This method is where the magic happens: by calling it, the container returns us our data’s value of the given type for the given key (examples below!).

Most importantly, the container offers the generic method
decode<T>(T.Type, forKey: K) throws -> T where T: Decodable
which means that any type, as long as it conforms to Decodable, can be used with this function! 🎉🎉

Everything works as above, just without any keys.

Catene de Containers by BD-76

Implementing our init(from: Decoder)

We’ve seen all the players that will help us go from data stored in our disk to data that we can use in our App: let’s put them all together!

Take the playground at the start of the article for example: instead of letting the compiler doing it for us, let’s implement our own init(from: Decoder).

The example’s data is a JSON object, therefore we will use the Swift Library’s JSONDecoder.

⚠️ JSON and P-list encoders and decoders are embedded in the Swift Library: you can write your own coders to support different formats!

In our case the data is keyed:

To reach "Federico Zanetello" we must ask for the value of key "fullName", to reach 123456 we must ask for the valued of index "id", etc.

Therefore, we must use a KeyedDecodingContainer Container (by calling the Decoder’s method container<Key>(keyedBy: Key.Type)).

But before doing so, as requested by the method, we must declare our keys: Key is actually a protocol and the easiest way to implement it is by declaring our keys as an enum of type String:

Note: you don’t have to write = “…” in each case: but for clarity’s sake I’ve chosen to write it.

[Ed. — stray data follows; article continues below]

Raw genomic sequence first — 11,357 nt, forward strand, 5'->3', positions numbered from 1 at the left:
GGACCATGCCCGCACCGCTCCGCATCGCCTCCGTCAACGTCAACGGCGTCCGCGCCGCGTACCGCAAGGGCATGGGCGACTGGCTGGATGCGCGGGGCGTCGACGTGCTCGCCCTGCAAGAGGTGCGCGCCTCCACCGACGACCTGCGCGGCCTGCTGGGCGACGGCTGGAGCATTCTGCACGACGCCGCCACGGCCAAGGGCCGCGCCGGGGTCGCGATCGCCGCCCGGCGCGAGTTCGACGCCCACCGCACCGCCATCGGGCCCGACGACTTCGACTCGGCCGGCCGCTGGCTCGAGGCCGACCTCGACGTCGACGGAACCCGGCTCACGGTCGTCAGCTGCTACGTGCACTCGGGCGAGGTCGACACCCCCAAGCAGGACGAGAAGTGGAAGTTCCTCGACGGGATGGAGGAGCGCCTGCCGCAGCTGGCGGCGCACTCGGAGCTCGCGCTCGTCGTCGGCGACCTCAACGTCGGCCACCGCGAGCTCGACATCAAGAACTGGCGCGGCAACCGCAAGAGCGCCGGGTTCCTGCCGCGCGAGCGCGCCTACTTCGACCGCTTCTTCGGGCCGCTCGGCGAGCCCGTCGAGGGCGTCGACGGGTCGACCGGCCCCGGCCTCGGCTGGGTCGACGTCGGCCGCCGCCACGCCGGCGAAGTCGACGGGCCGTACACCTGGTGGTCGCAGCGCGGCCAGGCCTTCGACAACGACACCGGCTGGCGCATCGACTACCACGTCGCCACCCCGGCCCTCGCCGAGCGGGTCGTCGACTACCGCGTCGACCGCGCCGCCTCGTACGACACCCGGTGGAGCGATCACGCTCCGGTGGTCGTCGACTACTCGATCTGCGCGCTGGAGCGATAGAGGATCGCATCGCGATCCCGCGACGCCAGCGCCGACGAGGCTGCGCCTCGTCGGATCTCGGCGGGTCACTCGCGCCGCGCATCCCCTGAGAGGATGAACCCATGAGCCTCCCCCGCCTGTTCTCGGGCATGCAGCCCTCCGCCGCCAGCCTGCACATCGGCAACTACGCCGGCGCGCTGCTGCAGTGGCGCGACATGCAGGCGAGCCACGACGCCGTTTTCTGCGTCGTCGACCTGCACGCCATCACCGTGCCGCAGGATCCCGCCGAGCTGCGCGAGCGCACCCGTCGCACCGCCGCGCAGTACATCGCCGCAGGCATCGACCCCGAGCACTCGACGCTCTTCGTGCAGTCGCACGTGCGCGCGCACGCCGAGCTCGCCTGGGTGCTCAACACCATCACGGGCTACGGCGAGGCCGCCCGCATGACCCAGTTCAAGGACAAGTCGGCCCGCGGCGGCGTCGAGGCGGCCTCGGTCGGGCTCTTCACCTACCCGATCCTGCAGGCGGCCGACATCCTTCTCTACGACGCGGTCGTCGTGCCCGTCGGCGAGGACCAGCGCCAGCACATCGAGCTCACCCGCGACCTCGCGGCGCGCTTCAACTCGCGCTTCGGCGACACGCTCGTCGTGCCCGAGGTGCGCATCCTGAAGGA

Now that we have our keys set up, we can go on and create our container:

Finally, we must convert the container’s data into something that we can use in our app:

We can use the default Swifter initializer:

Voila! We’ve just implemented Decodable all by ourselves! 👏🏻👏🏻
Here’s the final playground:

M.A.C.H.I.N.E. by Jon Chiang

Going further (More Playgrounds!)

Now that our Swifter struct conforms toDecodable, any other struct/class/etc that contains such data can automatically decode Swifter for free. For example:

And so on!

SANDY RICKMERS — Copenhagen by Mike Brocklebank

Before Departing

In all probability, during your first Decodable implementations, something will go wrong: maybe it’s a key mismatch, maybe it’s a type mismatch, etc.

To detect all of these errors early, I suggest you to use Swift Playgrounds with error handling as much as possible:

You can go even deeper by splitting different types of Decoding Errors.

Even on the first Xcode 9 beta, the error messages are clear and on point 💯.

CCCC Adrift by Julien Genest


I was really looking forward to this new Swift 4 feature and I’m very happy with its implementation. Time to drop all those custom JSON parsers!

That’s all for today! Happy Decoding!

Federico is a Bangkok-based Software Engineer with a strong passion for Swift, Minimalism, Design, and iOS Development.